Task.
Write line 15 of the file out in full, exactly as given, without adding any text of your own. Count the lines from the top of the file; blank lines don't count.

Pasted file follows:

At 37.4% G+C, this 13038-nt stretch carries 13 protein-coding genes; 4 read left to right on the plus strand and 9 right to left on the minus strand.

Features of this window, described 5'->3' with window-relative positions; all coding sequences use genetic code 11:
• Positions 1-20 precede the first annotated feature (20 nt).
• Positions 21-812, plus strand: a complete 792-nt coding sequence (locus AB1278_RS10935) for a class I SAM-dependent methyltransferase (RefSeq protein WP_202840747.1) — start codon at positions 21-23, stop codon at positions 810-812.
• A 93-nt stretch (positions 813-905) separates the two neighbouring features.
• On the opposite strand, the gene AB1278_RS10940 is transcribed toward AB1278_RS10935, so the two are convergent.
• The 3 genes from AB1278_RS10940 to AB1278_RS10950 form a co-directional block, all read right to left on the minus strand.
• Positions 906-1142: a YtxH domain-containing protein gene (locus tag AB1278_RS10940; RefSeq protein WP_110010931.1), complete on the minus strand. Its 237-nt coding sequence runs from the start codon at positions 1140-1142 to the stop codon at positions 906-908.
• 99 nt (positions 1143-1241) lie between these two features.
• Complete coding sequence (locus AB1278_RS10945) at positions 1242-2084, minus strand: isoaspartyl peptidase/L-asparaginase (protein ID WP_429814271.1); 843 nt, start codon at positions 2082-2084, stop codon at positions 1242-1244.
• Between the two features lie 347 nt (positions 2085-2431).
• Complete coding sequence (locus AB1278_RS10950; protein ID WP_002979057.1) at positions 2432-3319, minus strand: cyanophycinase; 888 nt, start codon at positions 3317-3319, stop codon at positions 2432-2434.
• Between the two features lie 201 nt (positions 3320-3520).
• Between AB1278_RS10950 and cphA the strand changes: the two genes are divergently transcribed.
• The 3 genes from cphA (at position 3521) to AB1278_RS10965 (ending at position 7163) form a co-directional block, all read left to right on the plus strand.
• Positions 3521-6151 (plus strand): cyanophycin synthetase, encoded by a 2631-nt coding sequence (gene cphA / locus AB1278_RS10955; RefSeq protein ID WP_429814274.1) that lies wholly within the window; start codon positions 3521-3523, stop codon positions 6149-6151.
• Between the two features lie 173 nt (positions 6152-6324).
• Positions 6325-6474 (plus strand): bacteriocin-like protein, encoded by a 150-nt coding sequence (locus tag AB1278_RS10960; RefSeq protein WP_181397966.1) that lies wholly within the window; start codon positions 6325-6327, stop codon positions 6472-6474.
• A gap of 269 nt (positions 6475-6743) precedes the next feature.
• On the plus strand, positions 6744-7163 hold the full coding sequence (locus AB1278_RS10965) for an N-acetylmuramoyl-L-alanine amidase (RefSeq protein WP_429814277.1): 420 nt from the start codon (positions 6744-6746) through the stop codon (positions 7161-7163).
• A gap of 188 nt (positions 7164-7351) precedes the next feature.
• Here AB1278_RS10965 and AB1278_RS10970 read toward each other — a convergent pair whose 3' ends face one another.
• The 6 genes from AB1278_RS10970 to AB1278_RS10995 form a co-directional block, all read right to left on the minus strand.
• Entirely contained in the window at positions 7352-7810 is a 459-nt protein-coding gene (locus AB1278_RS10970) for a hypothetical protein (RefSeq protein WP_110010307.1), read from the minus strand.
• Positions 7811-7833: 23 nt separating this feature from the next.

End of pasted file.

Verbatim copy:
• The 3 genes from cphA (at position 3521) to AB1278_RS10965 (ending at position 7163) form a co-directional block, all read left to right on the plus strand.